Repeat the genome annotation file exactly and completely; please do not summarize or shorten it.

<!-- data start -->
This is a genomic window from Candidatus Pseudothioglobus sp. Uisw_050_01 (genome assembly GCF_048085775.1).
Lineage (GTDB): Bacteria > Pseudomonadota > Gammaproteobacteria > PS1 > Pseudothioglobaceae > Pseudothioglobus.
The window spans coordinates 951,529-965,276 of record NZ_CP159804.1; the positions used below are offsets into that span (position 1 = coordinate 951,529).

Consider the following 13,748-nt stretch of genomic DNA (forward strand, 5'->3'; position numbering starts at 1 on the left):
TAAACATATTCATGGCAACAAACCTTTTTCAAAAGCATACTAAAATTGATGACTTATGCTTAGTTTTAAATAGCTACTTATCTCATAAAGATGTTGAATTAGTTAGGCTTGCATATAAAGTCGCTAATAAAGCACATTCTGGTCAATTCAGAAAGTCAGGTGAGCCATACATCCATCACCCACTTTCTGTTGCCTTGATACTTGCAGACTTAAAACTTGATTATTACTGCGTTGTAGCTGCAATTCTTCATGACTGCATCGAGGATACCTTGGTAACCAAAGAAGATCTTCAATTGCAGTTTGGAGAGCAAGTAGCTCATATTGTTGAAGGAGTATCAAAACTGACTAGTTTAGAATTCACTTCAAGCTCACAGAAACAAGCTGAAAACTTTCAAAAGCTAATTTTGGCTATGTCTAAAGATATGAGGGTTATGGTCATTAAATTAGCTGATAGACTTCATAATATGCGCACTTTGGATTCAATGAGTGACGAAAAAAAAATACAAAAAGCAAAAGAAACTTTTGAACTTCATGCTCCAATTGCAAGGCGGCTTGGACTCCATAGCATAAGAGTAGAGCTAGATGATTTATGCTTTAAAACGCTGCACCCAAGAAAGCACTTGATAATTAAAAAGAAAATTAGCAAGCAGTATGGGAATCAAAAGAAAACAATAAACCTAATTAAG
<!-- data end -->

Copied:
This is a genomic window from Candidatus Pseudothioglobus sp. Uisw_050_01 (genome assembly GCF_048085775.1).
Lineage (GTDB): Bacteria > Pseudomonadota > Gammaproteobacteria > PS1 > Pseudothioglobaceae > Pseudothioglobus.
The window spans coordinates 951,529-965,276 of record NZ_CP159804.1; the positions used below are offsets into that span (position 1 = coordinate 951,529).

Consider the following 13,748-nt stretch of genomic DNA (forward strand, 5'->3'; position numbering starts at 1 on the left):
TAAACATATTCATGGCAACAAACCTTTTTCAAAAGCATACTAAAATTGATGACTTATGCTTAGTTTTAAATAGCTACTTATCTCATAAAGATGTTGAATTAGTTAGGCTTGCATATAAAGTCGCTAATAAAGCACATTCTGGTCAATTCAGAAAGTCAGGTGAGCCATACATCCATCACCCACTTTCTGTTGCCTTGATACTTGCAGACTTAAAACTTGATTATTACTGCGTTGTAGCTGCAATTCTTCATGACTGCATCGAGGATACCTTGGTAACCAAAGAAGATCTTCAATTGCAGTTTGGAGAGCAAGTAGCTCATATTGTTGAAGGAGTATCAAAACTGACTAGTTTAGAATTCACTTCAAGCTCACAGAAACAAGCTGAAAACTTTCAAAAGCTAATTTTGGCTATGTCTAAAGATATGAGGGTTATGGTCATTAAATTAGCTGATAGACTTCATAATATGCGCACTTTGGATTCAATGAGTGACGAAAAAAAAATACAAAAAGCAAAAGAAACTTTTGAACTTCATGCTCCAATTGCAAGGCGGCTTGGACTCCATAGCATAAGAGTAGAGCTAGATGATTTATGCTTTAAAACGCTGCACCCAAGAAAGCACTTGATAATTAAAAAGAAAATTAGCAAGCAGTATGGGAATCAAAAGAAAACAATAAACCTAATTAAG